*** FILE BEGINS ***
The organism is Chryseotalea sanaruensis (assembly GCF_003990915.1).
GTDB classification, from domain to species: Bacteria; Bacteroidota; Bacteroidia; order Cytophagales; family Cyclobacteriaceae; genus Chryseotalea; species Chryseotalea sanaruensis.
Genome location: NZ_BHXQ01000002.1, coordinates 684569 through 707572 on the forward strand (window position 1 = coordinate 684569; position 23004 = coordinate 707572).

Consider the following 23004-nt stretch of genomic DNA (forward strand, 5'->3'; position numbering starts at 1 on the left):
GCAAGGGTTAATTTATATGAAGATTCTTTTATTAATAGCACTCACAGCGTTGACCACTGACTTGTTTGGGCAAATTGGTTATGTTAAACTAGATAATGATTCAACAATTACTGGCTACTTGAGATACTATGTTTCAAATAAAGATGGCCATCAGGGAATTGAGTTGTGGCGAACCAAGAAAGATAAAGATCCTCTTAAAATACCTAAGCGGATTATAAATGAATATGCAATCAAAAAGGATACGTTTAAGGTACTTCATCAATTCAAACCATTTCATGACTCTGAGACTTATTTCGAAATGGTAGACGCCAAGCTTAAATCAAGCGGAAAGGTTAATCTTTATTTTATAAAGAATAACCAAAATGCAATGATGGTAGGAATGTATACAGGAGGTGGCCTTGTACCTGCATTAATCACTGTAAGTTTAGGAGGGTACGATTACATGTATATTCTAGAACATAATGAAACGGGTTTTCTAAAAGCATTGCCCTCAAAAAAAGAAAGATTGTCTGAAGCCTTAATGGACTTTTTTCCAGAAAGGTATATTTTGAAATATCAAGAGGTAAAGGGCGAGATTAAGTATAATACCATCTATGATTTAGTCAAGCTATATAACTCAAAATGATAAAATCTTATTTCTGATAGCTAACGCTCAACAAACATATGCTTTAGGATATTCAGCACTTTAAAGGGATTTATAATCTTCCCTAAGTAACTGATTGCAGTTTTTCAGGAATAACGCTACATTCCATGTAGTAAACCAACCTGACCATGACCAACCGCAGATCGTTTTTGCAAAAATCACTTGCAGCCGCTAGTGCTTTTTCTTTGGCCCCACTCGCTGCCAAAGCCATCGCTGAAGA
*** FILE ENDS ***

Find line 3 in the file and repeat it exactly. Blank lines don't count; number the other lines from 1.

Genome location: NZ_BHXQ01000002.1, coordinates 684569 through 707572 on the forward strand (window position 1 = coordinate 684569; position 23004 = coordinate 707572).